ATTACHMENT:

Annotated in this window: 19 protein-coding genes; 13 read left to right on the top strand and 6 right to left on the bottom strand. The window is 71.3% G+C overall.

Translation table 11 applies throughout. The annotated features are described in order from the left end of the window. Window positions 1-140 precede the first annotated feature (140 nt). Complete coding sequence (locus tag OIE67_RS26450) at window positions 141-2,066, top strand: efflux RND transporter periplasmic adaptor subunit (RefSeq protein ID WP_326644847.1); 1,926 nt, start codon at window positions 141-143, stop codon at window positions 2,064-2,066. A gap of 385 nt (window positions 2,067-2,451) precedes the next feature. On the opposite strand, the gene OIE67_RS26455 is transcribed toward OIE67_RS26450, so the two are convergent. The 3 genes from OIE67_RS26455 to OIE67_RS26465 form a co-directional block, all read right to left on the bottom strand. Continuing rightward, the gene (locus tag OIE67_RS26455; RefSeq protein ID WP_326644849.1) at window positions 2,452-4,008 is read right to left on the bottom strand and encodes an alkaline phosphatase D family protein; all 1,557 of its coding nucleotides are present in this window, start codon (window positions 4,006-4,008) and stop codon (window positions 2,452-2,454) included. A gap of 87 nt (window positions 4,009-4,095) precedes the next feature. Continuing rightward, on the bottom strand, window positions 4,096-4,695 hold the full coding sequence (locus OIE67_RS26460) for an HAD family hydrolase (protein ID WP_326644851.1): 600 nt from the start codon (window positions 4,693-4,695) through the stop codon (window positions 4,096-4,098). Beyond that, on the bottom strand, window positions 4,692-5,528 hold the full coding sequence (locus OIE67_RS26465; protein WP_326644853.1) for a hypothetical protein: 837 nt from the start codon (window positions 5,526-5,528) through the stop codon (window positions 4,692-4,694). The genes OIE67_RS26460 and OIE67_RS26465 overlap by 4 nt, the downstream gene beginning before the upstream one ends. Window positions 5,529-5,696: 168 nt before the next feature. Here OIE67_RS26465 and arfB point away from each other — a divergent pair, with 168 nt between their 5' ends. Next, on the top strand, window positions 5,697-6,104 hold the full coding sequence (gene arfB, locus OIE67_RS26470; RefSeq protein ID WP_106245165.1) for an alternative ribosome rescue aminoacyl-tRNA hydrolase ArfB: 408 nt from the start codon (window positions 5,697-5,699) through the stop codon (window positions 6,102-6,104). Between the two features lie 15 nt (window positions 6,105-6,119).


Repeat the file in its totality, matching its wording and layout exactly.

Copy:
Annotated in this window: 19 protein-coding genes; 13 read left to right on the top strand and 6 right to left on the bottom strand. The window is 71.3% G+C overall.

Translation table 11 applies throughout. The annotated features are described in order from the left end of the window. Window positions 1-140 precede the first annotated feature (140 nt). Complete coding sequence (locus tag OIE67_RS26450) at window positions 141-2,066, top strand: efflux RND transporter periplasmic adaptor subunit (RefSeq protein ID WP_326644847.1); 1,926 nt, start codon at window positions 141-143, stop codon at window positions 2,064-2,066. A gap of 385 nt (window positions 2,067-2,451) precedes the next feature. On the opposite strand, the gene OIE67_RS26455 is transcribed toward OIE67_RS26450, so the two are convergent. The 3 genes from OIE67_RS26455 to OIE67_RS26465 form a co-directional block, all read right to left on the bottom strand. Continuing rightward, the gene (locus tag OIE67_RS26455; RefSeq protein ID WP_326644849.1) at window positions 2,452-4,008 is read right to left on the bottom strand and encodes an alkaline phosphatase D family protein; all 1,557 of its coding nucleotides are present in this window, start codon (window positions 4,006-4,008) and stop codon (window positions 2,452-2,454) included. A gap of 87 nt (window positions 4,009-4,095) precedes the next feature. Continuing rightward, on the bottom strand, window positions 4,096-4,695 hold the full coding sequence (locus OIE67_RS26460) for an HAD family hydrolase (protein ID WP_326644851.1): 600 nt from the start codon (window positions 4,693-4,695) through the stop codon (window positions 4,096-4,098). Beyond that, on the bottom strand, window positions 4,692-5,528 hold the full coding sequence (locus OIE67_RS26465; protein WP_326644853.1) for a hypothetical protein: 837 nt from the start codon (window positions 5,526-5,528) through the stop codon (window positions 4,692-4,694). The genes OIE67_RS26460 and OIE67_RS26465 overlap by 4 nt, the downstream gene beginning before the upstream one ends. Window positions 5,529-5,696: 168 nt before the next feature. Here OIE67_RS26465 and arfB point away from each other — a divergent pair, with 168 nt between their 5' ends. Next, on the top strand, window positions 5,697-6,104 hold the full coding sequence (gene arfB, locus OIE67_RS26470; RefSeq protein ID WP_106245165.1) for an alternative ribosome rescue aminoacyl-tRNA hydrolase ArfB: 408 nt from the start codon (window positions 5,697-5,699) through the stop codon (window positions 6,102-6,104). Between the two features lie 15 nt (window positions 6,105-6,119).